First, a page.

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Continuing professional development in plant science & conservation

Browse Kew's continuing professional development courses for botanists, horticulturists and plant conservation specialists.

Courses and training opportunities

Students learn about plant taxonomy and identification
This course draws on the expertise of scientists from the Royal Botanic Gardens, Kew to provide training in the identification of plant families and in field survey techniques, and to demonstrate the latest appropriate field technologies.
Photo of course 2010 participants in a classroom
This one-week botanical nomenclature course, led by Kew specialists with extensive practical experience, covers the principles of plant nomenclature according to the International Code of Nomenclature.
Participants studying in a lecture
Kew's Conventions and Policies team (CAPS) offers half- or full-day training courses covering implementation of the Convention on International Trade in Endangered Species (CITES) and the Convention on Biological Diversity (CBD). These courses can be tailored to meet the specific needs of the course participants.
International diploma students laughing in the classroom
In response to the demands of the wider plant conservation community for solutions-oriented training in skills and strategies supporting worldwide efforts to solve the biodiversity crisis, Kew offers a programme of four international diploma courses.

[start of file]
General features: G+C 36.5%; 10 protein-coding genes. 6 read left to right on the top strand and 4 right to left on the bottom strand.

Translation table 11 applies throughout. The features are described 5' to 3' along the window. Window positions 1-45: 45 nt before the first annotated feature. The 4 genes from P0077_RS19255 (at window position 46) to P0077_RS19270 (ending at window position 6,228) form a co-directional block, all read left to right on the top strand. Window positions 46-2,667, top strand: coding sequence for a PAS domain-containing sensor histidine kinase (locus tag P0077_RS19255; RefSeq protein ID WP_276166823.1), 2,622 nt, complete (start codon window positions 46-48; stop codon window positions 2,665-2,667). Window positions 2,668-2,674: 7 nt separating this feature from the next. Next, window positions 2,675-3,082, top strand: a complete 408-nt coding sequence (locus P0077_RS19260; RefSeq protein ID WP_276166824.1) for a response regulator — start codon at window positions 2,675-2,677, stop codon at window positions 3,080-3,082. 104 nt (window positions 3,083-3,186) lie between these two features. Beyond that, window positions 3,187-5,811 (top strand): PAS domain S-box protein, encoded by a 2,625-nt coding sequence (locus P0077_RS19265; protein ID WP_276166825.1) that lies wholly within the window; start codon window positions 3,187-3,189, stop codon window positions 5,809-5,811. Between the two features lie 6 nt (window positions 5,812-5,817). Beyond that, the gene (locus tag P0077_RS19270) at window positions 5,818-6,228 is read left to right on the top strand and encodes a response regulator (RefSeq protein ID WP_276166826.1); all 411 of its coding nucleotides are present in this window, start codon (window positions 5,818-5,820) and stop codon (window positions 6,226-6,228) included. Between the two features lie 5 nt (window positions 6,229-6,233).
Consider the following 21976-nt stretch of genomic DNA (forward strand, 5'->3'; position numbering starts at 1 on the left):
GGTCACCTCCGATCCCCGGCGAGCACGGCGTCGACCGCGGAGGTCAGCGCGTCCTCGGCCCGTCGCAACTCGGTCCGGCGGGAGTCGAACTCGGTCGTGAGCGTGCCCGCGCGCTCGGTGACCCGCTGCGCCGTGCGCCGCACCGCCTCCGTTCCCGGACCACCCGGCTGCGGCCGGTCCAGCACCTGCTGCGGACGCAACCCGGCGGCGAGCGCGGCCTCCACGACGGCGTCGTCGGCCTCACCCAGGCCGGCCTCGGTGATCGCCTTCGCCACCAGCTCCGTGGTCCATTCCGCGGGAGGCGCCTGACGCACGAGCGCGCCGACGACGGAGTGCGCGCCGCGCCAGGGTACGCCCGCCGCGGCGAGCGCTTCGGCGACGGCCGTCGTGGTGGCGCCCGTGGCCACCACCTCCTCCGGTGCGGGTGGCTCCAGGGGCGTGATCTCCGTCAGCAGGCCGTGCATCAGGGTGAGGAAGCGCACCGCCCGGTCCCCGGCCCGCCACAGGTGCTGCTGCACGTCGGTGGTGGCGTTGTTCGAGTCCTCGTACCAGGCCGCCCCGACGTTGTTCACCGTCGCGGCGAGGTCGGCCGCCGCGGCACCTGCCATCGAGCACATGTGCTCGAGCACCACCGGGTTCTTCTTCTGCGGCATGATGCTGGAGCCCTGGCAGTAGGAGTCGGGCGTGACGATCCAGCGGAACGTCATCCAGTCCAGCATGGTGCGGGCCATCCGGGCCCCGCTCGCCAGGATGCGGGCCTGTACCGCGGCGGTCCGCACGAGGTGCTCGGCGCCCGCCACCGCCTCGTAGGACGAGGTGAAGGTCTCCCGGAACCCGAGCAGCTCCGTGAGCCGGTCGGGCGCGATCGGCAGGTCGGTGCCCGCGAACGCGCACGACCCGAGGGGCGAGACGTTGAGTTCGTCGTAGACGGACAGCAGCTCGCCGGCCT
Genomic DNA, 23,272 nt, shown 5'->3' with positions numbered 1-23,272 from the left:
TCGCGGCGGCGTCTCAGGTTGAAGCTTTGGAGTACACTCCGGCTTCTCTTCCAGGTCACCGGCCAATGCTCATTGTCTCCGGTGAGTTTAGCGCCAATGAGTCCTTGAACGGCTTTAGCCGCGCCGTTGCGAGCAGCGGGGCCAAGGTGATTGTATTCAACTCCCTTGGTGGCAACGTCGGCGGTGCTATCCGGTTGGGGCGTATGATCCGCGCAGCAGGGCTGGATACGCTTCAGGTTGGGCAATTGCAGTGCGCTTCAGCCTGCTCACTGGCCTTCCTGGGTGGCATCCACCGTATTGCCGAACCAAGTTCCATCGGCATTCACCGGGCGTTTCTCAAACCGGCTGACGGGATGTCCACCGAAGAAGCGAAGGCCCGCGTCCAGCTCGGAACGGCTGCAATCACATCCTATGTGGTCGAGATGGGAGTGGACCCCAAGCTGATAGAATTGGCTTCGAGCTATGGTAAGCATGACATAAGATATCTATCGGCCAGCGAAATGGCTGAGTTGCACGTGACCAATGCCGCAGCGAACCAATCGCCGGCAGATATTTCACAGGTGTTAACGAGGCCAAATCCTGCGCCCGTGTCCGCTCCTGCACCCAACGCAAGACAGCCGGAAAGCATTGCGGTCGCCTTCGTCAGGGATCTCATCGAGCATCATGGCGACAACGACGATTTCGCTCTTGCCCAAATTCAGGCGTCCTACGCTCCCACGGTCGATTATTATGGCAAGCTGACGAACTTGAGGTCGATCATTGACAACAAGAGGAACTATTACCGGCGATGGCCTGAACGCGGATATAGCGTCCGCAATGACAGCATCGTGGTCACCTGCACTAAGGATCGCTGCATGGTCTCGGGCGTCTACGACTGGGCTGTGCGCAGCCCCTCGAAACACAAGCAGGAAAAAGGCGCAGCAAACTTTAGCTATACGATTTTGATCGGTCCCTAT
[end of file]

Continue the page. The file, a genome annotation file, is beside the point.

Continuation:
Botanic Garden Education students taking part in an arts activity
The International Diploma in Botanic Garden Education, developed jointly by the Royal Botanic Gardens, Kew and Botanic Gardens Conservation International (BGCI), provides an opportunity for botanic garden educators to develop programmes within the context of international conservation and sustainability legislation and to try out a wide range of environmental education activities.
MSBP Technology Specialist John Adams with staff from Kunming Institute of Botany
The training programme of Kew’s Millennium Seed Bank Partnership develops the specialised skills and knowledge needed to collect, conserve and manage ex situ seed collections. A combination of training activities are offered to partners, collaborators and other institutes, following a detailed 'training needs assessment' of existing experience.
A new Masters course based at Kew, will teach vital plant and fungal identification skills in the context of evolutionary biology and conservation theory and practice. It includes a field course in Madagascar and a six-month research project.
Students examine plant specimens in a classroom
During this two-week Tropical Plant Identification Course, Kew botanists share their expertise in identifying plants from the biodiversity-rich tropical regions of the world.
Photo of two students look at mobile phone device
This practical two-week Vegetation Survey course, led by specialists from Kew's Botanical and Geographical Information Systems teams, offers an introduction to the techniques and technology available for classifying and mapping vegetation at regional and local scales. It is particularly designed for those carrying out surveys for conservation agencies or extractive industries.
A wood specimen underneath a microscope
During the Wood Identification Course, participants will look at many different types of wood, and find out how to distinguish them using features of their cells and tissues visible only under the microscope.